Wednesday 19 June 2019

Weinstein's $44m offer over claims of sex abuse

Accused: Harvey Weinstein faces criminal charges despite offer. Photo: AP Photo/Mark Lennihan
Accused: Harvey Weinstein faces criminal charges despite offer. Photo: AP Photo/Mark Lennihan

Roisin O'Connor

Harvey Weinstein has reached a tentative multi-million dollar settlement with women who accused him of sexual assault.

According to 'The New York Times', the disgraced film mogul's lawyers agreed a proposed $44m (€39m) settlement with his accusers, as well as the creditors of his former studio The Weinstein Company (TWC) and the New York attorney general.

Negotiations between Weinstein's legal team and the lawyers representing his accusers have been going on for more than a year, reports suggest.

The deal, which had not been signed at the time of writing, aims to cover all civil proceedings filed against Weinstein, including those in Canada and the United Kingdom, 'The Wall Street Journal' reports.

Under the proposed settlement, $30m (€26.5m) would be go to Weinstein's accusers, unsecured creditors and former employees of TWC. The remaining $14m (€12.5m) would cover legal fees.

The settlement with the attorney general relates to its 2018 lawsuit against Weinstein and his brother and business partner Bob Weinstein, for the violation of state and city laws on sexual harassment, sexual abuse and coercion, as well as gender discrimination.

With the settlement, Weinstein's lawyers hope to cover all pending suits against the producer and his business associates relating to his studio, which was declared bankrupt in March 2018.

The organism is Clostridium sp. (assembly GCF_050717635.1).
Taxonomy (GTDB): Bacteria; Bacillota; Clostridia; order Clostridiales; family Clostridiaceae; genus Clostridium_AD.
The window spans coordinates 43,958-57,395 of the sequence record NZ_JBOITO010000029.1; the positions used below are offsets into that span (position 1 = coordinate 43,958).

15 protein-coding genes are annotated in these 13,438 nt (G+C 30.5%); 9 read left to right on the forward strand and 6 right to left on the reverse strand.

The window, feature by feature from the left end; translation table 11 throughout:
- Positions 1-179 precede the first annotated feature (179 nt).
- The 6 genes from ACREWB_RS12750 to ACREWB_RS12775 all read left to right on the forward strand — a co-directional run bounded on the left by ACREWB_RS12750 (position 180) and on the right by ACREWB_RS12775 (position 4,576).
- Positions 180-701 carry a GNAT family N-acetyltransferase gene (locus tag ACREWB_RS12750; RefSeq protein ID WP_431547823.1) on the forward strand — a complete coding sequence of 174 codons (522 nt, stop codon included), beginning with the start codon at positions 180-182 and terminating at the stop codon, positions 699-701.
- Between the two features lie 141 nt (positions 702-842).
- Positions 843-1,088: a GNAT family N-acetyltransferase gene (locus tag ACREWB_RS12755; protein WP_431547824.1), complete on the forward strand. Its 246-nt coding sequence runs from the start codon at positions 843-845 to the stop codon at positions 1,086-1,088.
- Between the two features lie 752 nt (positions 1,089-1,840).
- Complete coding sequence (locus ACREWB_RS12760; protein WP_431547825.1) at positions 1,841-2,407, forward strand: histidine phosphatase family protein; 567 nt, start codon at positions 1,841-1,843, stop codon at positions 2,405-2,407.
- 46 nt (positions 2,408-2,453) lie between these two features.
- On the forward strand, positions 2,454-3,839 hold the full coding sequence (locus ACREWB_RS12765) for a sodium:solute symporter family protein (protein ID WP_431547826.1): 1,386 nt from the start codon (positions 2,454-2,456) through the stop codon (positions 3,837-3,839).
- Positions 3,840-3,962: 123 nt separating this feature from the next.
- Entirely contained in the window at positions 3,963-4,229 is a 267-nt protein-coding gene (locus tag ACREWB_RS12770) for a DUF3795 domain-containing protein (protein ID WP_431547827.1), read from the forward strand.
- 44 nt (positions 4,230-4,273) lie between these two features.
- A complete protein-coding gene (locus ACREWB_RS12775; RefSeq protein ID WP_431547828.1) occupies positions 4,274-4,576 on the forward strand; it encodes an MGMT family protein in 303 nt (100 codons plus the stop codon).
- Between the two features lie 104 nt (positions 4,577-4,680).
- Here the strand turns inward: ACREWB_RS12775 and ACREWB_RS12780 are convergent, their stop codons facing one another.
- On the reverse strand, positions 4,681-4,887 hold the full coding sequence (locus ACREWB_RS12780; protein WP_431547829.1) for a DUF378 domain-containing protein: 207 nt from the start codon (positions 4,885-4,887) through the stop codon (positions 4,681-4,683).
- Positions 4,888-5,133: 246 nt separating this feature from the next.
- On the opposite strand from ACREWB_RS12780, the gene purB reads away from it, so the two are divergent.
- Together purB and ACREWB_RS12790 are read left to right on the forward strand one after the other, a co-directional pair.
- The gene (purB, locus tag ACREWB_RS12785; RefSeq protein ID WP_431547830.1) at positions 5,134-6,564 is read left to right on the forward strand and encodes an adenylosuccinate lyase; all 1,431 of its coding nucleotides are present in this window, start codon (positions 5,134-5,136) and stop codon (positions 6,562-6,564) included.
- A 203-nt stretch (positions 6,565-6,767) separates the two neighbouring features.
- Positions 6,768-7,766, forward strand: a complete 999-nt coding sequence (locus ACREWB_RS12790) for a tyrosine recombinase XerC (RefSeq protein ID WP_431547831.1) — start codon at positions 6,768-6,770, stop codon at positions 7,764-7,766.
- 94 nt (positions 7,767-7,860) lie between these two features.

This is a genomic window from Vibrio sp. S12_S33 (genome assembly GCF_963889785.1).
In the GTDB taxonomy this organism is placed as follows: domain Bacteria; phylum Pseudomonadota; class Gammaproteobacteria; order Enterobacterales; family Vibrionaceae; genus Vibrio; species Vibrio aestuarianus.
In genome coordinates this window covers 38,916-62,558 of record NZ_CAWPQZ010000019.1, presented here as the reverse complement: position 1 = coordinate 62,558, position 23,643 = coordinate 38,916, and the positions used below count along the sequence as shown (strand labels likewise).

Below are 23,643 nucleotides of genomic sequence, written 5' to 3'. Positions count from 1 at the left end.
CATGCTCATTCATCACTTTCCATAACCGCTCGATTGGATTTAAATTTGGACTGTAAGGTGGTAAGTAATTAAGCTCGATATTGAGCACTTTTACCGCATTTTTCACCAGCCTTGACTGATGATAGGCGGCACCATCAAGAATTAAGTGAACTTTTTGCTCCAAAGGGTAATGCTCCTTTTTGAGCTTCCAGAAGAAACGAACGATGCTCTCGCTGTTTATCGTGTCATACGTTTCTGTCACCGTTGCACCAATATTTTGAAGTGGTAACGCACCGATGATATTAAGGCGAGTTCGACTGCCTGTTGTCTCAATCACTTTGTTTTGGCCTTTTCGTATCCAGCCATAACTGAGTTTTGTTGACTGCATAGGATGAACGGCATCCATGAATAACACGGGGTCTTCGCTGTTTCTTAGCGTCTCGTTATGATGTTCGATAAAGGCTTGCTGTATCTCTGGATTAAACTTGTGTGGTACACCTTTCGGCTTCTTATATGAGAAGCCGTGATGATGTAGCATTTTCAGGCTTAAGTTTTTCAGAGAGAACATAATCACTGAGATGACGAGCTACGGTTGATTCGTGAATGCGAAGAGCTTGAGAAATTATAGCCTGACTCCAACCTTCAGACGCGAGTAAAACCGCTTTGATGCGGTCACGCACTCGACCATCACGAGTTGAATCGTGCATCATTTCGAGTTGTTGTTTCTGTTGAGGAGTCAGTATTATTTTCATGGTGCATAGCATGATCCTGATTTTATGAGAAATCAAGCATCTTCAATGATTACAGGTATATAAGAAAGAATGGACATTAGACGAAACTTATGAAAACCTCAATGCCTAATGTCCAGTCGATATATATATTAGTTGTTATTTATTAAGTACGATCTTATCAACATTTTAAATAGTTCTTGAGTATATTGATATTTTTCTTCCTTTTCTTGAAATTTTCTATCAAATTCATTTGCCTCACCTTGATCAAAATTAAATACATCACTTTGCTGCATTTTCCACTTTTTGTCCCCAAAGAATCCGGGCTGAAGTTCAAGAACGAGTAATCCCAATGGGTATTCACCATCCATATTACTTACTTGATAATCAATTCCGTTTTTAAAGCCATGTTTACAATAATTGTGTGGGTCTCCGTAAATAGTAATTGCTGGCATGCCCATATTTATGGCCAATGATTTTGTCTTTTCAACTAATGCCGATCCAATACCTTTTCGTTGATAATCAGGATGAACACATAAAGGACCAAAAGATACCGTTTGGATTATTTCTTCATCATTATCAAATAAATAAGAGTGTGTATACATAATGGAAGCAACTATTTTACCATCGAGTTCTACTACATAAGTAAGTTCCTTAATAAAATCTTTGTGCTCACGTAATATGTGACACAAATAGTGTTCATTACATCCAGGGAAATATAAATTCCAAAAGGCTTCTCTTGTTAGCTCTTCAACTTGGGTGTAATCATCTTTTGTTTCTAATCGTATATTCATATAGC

Adam Harris, a lawyer for studio co-founder Bob Weinstein, told the judge: "We now have an economic agreement in principal that is supported by the plaintiffs, the (New York attorney general's) office, the defendants and all of the insurers that, if approved, would provide significant compensation to victims, creditors and the estate and allow the parties to avoid years of costly, time-consuming and uncertain litigation on all sides."

He cautioned there was "still a lot of work to do" but he was "personally very optimistic".

The settlement does not exempt Weinstein from criminal proceedings brought against him for sexual assault, for which he will go on trial in September.

In October 2017, an investigation by 'The New York Times' revealed dozens of women had accused the Oscar-winning producer of sexual assault, with the alleged incidents taking place across two decades.

Among Weinstein's accusers are major Hollywood stars Ashley Judd, Angelina Jolie, Gwyneth Paltrow and Salma Hayek.

Weinstein denies all allegations of non-consensual sex. He will go on trial in New York for charges of raping an unidentified female acquaintance in his Manhattan hotel room in 2013 and performing a forcible sex act on a different woman in 2006.

Irish Independent

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